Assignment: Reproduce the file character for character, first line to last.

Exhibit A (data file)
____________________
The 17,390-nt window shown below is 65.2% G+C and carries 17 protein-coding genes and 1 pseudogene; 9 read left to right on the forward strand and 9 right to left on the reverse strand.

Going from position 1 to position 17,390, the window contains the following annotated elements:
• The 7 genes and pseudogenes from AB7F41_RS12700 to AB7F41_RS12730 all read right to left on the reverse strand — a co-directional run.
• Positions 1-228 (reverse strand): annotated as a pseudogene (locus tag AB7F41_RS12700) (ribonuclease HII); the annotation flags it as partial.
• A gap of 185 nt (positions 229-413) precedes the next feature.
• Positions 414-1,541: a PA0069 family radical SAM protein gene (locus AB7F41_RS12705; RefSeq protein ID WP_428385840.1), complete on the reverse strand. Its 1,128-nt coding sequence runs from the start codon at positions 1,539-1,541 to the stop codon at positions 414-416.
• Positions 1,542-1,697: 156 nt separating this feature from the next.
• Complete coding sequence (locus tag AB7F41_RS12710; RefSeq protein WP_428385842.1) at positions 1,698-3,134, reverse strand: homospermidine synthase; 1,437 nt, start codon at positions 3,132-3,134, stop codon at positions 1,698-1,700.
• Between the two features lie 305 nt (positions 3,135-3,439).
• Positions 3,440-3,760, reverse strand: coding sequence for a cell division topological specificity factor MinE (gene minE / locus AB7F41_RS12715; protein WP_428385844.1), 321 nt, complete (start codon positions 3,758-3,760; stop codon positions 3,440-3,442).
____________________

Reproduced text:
The 17,390-nt window shown below is 65.2% G+C and carries 17 protein-coding genes and 1 pseudogene; 9 read left to right on the forward strand and 9 right to left on the reverse strand.

Going from position 1 to position 17,390, the window contains the following annotated elements:
• The 7 genes and pseudogenes from AB7F41_RS12700 to AB7F41_RS12730 all read right to left on the reverse strand — a co-directional run.
• Positions 1-228 (reverse strand): annotated as a pseudogene (locus tag AB7F41_RS12700) (ribonuclease HII); the annotation flags it as partial.
• A gap of 185 nt (positions 229-413) precedes the next feature.
• Positions 414-1,541: a PA0069 family radical SAM protein gene (locus AB7F41_RS12705; RefSeq protein ID WP_428385840.1), complete on the reverse strand. Its 1,128-nt coding sequence runs from the start codon at positions 1,539-1,541 to the stop codon at positions 414-416.
• Positions 1,542-1,697: 156 nt separating this feature from the next.
• Complete coding sequence (locus tag AB7F41_RS12710; RefSeq protein WP_428385842.1) at positions 1,698-3,134, reverse strand: homospermidine synthase; 1,437 nt, start codon at positions 3,132-3,134, stop codon at positions 1,698-1,700.
• Between the two features lie 305 nt (positions 3,135-3,439).
• Positions 3,440-3,760, reverse strand: coding sequence for a cell division topological specificity factor MinE (gene minE / locus AB7F41_RS12715; protein WP_428385844.1), 321 nt, complete (start codon positions 3,758-3,760; stop codon positions 3,440-3,442).